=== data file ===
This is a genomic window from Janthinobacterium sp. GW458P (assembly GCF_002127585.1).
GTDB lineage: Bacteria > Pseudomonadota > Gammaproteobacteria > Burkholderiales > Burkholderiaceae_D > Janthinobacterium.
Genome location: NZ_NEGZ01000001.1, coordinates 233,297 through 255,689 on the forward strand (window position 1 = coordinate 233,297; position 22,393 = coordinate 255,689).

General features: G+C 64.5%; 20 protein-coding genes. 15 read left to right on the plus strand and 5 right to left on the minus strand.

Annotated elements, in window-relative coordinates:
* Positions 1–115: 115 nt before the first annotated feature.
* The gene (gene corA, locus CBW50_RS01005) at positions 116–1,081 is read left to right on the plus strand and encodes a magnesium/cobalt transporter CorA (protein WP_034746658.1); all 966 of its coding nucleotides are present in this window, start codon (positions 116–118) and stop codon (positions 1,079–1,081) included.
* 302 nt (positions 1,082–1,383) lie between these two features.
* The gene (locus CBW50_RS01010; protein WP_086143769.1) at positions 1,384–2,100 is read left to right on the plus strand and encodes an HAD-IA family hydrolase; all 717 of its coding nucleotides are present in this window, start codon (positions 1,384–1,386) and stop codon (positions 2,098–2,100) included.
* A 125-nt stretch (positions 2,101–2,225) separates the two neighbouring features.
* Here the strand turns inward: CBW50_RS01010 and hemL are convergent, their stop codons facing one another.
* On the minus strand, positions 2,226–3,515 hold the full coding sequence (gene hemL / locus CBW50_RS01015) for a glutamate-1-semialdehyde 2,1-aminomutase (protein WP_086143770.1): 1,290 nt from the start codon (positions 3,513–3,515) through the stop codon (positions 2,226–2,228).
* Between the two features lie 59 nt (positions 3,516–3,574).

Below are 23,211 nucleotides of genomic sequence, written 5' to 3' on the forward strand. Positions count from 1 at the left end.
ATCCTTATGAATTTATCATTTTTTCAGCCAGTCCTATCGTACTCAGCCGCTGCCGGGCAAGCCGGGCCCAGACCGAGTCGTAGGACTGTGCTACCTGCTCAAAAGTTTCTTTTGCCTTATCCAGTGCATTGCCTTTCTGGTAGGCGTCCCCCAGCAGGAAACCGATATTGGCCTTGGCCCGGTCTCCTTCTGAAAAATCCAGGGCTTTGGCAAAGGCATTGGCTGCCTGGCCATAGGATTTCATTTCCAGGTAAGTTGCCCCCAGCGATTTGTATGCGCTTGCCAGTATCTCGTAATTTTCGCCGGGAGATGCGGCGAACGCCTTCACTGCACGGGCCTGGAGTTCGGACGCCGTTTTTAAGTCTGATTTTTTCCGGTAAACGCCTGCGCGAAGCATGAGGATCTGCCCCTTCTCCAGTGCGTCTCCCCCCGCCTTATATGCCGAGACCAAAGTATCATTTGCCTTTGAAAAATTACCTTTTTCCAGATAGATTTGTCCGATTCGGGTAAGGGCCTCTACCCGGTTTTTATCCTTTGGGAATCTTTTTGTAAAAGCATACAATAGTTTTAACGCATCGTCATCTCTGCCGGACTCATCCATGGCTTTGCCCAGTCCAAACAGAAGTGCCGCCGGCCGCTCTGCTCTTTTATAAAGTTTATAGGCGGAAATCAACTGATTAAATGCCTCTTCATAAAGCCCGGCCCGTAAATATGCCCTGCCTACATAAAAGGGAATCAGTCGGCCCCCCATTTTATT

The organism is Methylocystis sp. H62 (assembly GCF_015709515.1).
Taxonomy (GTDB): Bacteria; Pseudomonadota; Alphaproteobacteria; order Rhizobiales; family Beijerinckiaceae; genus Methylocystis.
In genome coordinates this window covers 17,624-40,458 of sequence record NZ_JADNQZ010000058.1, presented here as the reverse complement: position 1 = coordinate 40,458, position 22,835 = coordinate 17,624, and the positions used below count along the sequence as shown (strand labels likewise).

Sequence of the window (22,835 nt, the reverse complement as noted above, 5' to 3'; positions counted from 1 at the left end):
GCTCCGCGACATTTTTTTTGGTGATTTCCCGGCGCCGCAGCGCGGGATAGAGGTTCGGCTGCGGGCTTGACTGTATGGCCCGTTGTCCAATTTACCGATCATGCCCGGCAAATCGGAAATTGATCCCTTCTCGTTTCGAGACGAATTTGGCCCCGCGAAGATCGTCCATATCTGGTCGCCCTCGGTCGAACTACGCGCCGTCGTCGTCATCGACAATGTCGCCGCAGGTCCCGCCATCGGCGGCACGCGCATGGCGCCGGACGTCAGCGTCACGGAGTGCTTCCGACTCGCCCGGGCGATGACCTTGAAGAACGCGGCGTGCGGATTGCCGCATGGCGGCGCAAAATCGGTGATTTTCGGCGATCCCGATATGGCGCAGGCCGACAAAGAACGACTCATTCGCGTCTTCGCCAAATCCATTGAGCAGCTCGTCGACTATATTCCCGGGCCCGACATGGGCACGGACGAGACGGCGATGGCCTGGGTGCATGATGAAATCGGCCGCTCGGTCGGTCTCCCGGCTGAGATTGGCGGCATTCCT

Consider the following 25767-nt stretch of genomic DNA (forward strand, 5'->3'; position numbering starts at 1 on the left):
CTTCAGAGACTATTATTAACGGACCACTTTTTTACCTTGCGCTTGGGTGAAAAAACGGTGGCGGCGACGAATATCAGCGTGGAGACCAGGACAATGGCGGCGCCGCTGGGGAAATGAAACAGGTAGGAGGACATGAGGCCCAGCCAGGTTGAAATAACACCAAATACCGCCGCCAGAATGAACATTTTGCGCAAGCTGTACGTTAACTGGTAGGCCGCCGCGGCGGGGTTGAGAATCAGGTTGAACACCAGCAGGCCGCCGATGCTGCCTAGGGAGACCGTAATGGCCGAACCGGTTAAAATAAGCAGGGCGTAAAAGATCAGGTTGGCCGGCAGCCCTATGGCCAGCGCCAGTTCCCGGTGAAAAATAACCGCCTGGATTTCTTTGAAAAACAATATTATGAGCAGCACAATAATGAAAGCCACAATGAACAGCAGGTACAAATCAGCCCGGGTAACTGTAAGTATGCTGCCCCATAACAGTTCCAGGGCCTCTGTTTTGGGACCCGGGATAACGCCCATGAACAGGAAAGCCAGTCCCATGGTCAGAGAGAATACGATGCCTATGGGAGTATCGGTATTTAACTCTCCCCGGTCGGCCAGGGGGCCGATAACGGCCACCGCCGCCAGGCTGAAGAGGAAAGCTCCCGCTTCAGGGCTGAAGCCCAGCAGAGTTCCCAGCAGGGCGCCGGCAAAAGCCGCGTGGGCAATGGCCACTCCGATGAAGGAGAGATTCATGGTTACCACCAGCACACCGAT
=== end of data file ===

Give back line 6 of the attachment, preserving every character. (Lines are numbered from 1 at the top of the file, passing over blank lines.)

* Positions 1–115: 115 nt before the first annotated feature.